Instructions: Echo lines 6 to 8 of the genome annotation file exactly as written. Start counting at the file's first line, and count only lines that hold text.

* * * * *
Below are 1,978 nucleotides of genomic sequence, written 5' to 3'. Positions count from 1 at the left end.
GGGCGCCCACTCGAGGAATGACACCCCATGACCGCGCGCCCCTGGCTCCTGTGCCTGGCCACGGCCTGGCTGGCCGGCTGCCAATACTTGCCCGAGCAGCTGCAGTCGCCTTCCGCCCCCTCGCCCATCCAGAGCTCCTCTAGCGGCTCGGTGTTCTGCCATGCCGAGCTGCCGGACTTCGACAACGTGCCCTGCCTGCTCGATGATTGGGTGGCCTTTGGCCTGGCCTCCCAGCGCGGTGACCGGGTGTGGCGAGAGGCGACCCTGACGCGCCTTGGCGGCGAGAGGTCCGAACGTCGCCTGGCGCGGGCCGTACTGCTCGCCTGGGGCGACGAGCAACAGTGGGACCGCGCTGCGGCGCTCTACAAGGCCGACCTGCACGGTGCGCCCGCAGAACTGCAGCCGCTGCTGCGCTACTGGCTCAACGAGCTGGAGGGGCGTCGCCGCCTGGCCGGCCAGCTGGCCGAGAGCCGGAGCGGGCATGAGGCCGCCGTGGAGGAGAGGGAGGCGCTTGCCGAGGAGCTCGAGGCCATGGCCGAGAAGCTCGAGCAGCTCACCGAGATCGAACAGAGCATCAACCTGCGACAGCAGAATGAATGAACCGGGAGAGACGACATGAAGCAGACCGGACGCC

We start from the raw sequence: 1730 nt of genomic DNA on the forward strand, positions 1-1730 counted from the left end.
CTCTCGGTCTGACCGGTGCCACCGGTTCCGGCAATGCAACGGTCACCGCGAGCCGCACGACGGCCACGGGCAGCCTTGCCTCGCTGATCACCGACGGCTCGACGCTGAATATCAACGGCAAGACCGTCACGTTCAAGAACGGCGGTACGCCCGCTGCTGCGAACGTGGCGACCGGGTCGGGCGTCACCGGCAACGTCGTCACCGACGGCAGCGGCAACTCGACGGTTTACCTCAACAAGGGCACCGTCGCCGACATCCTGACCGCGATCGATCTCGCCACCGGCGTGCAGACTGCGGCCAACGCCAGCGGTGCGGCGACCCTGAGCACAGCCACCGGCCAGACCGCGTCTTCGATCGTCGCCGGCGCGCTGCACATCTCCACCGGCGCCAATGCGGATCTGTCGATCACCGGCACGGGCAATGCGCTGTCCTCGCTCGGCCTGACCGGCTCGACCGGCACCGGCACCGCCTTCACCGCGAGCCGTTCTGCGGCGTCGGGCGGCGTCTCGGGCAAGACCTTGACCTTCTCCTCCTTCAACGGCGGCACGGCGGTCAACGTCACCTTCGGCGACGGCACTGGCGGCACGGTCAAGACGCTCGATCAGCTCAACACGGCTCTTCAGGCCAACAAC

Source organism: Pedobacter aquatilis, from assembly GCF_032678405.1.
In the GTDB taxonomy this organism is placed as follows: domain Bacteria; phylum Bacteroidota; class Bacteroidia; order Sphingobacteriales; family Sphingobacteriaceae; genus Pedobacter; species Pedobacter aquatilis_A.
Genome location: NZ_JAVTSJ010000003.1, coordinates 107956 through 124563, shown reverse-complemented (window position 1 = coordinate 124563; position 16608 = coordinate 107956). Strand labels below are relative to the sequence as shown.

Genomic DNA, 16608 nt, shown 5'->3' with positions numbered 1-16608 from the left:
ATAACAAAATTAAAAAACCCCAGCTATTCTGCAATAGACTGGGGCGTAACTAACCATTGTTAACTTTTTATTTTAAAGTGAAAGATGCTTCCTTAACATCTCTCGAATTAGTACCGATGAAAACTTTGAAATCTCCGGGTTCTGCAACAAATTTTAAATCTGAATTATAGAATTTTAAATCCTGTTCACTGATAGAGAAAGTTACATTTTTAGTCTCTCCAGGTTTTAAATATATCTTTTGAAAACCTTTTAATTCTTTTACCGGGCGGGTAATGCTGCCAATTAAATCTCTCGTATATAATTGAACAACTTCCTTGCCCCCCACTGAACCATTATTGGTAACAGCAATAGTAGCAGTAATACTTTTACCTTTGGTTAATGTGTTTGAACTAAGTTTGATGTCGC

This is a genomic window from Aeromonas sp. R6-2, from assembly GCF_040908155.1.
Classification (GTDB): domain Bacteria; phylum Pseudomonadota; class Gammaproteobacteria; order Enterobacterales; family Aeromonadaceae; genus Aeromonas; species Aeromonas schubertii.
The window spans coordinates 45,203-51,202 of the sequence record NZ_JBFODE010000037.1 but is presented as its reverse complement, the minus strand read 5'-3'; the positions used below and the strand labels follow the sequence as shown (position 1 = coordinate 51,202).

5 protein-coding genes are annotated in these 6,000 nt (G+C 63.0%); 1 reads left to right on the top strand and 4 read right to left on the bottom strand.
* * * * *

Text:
In the GTDB taxonomy this organism is placed as follows: domain Bacteria; phylum Bacteroidota; class Bacteroidia; order Sphingobacteriales; family Sphingobacteriaceae; genus Pedobacter; species Pedobacter aquatilis_A.
Genome location: NZ_JAVTSJ010000003.1, coordinates 107956 through 124563, shown reverse-complemented (window position 1 = coordinate 124563; position 16608 = coordinate 107956). Strand labels below are relative to the sequence as shown.

Genomic DNA, 16608 nt, shown 5'->3' with positions numbered 1-16608 from the left: